“Providing more vaccine doses to our health department is the smart decision and it is the direction we have been asking the state department of health to take for weeks,” Moskowitz said. “I can tell you we are working every day, advocating to the state for more vaccine. And to prove to the state that the skills, resources and investment of Chester County’s Health Department and health departments like ours, should now be put to best use in getting the people of this region vaccinated against COVID-19 in the most efficient and equitable manner.”

One other update: up until now, the Health Department has only received Moderna vaccine, that changed this past week with the first doses of Pfizer vaccine, 2,340 doses, all of which are first dose. 2,500 first doses as well as 3,000 second doses of Moderna.

Still, demand far outstrips supply and it is understandable many county residents are frustrated by the process.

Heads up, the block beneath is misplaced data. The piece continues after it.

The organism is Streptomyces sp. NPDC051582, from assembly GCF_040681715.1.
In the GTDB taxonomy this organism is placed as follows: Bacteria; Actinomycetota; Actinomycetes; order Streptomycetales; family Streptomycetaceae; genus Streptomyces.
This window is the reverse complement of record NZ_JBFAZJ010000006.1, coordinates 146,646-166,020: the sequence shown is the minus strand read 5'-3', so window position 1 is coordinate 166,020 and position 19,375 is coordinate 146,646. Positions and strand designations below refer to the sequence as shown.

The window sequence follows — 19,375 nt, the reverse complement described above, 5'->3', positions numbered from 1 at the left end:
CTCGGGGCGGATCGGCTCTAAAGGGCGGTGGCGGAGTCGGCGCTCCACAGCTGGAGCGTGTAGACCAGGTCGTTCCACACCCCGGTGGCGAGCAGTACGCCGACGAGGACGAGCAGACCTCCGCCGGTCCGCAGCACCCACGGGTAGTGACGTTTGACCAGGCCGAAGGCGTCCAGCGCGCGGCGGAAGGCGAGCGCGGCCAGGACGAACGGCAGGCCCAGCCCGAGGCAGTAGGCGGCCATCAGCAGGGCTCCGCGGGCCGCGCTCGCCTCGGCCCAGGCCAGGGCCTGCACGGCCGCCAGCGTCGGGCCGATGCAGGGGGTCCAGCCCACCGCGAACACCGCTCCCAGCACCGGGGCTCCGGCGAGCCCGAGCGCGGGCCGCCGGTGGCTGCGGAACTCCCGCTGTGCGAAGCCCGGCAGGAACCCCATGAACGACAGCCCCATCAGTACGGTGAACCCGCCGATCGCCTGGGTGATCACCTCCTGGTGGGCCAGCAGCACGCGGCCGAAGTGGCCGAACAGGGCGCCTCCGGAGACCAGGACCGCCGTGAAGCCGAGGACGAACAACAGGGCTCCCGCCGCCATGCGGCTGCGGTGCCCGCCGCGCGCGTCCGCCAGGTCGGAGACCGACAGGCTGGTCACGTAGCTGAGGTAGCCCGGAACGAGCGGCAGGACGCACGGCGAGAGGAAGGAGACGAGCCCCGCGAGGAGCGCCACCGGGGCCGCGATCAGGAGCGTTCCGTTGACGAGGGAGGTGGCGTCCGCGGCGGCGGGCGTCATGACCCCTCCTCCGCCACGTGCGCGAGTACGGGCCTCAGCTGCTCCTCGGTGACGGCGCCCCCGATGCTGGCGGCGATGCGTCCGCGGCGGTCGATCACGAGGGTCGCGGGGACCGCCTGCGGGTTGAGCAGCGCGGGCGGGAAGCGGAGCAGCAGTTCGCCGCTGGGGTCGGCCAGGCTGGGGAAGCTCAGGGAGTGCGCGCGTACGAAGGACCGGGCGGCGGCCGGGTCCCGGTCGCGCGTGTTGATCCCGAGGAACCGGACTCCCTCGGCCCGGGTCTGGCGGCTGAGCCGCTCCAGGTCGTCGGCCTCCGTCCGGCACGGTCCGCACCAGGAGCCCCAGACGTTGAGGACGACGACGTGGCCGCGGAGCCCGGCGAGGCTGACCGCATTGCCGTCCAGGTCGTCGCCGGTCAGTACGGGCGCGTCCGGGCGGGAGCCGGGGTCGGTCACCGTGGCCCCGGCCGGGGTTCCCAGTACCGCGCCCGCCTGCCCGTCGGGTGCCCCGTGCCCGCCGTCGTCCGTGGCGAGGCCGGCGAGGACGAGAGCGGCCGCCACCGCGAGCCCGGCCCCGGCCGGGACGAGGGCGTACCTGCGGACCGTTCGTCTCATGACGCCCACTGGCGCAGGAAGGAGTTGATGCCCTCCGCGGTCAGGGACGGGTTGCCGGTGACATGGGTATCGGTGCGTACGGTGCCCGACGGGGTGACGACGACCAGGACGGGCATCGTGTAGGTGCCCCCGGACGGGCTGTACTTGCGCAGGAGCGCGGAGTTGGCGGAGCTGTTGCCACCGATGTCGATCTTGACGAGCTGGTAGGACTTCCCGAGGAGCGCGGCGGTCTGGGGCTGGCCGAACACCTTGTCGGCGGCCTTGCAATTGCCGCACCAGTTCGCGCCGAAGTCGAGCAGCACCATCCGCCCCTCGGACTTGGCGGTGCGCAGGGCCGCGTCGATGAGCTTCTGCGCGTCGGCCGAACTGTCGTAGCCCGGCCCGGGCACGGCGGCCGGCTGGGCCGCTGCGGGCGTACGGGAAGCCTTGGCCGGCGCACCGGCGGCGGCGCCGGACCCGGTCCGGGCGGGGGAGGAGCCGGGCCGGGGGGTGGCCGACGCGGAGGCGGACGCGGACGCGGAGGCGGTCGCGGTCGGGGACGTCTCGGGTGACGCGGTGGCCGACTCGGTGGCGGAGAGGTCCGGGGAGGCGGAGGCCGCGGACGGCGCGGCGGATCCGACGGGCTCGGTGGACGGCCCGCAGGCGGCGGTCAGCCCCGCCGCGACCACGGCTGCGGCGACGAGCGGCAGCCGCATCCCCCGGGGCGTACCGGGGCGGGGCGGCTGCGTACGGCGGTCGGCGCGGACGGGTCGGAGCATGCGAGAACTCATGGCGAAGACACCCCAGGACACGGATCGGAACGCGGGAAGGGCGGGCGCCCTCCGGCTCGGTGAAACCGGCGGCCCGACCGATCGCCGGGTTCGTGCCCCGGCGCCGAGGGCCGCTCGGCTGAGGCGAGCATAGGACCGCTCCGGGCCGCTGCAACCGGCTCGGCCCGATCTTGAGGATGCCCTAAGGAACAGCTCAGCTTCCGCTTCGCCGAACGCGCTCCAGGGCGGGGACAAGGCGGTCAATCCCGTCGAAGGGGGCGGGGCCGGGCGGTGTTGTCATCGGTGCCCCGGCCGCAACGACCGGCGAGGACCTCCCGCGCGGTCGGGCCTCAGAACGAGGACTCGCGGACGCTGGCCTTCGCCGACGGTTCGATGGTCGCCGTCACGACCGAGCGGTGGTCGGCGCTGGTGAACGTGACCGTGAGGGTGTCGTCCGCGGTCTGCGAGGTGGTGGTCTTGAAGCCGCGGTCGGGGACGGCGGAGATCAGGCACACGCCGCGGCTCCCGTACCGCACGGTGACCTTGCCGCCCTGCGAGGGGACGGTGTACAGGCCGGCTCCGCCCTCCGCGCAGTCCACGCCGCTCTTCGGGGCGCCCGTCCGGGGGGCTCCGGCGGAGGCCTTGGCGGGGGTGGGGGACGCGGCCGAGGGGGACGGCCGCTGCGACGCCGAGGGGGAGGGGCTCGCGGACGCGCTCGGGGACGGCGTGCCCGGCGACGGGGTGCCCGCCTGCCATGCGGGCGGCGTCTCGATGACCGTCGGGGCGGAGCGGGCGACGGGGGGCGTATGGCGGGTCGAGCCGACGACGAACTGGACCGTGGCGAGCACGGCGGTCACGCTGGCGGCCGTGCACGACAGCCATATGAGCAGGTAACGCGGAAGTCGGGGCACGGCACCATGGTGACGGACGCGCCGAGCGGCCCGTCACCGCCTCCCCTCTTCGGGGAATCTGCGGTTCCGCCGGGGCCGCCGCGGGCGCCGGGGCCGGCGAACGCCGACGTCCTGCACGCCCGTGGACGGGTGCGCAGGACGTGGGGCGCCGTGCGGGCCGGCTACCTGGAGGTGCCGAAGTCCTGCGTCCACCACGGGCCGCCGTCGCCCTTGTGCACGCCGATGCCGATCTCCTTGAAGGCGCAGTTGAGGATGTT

“There are many, many people every day continuing to sign up to express their interest in receiving vaccine and this is huge – we need more people to take that interest,” Franklin said. “And with every day, the Health Department staff are appreciative of the patience people have in waiting for those vaccines to be for their dose. We look forward to that changing as more vaccine becomes available.”

Franklin also addressed the current guidance on schools — suggesting that students can be as little as three feet part in classroom settings, rather than the six feet currently recommended by the Center for Disease Control (CDC) — although adults should still maintain six feet of distance. Franklin stressed three feet is an absolute minimum, more space is always better. As many local school districts move toward full-time, in-person education, some critics and teachers’ unions have questioned that guidance. Also, a letter went out last week advising school districts that staff vaccinations are not a prerequisite for in person learning — as most teachers unions are pushing for staff to be vaccinated before a full reopening of schools.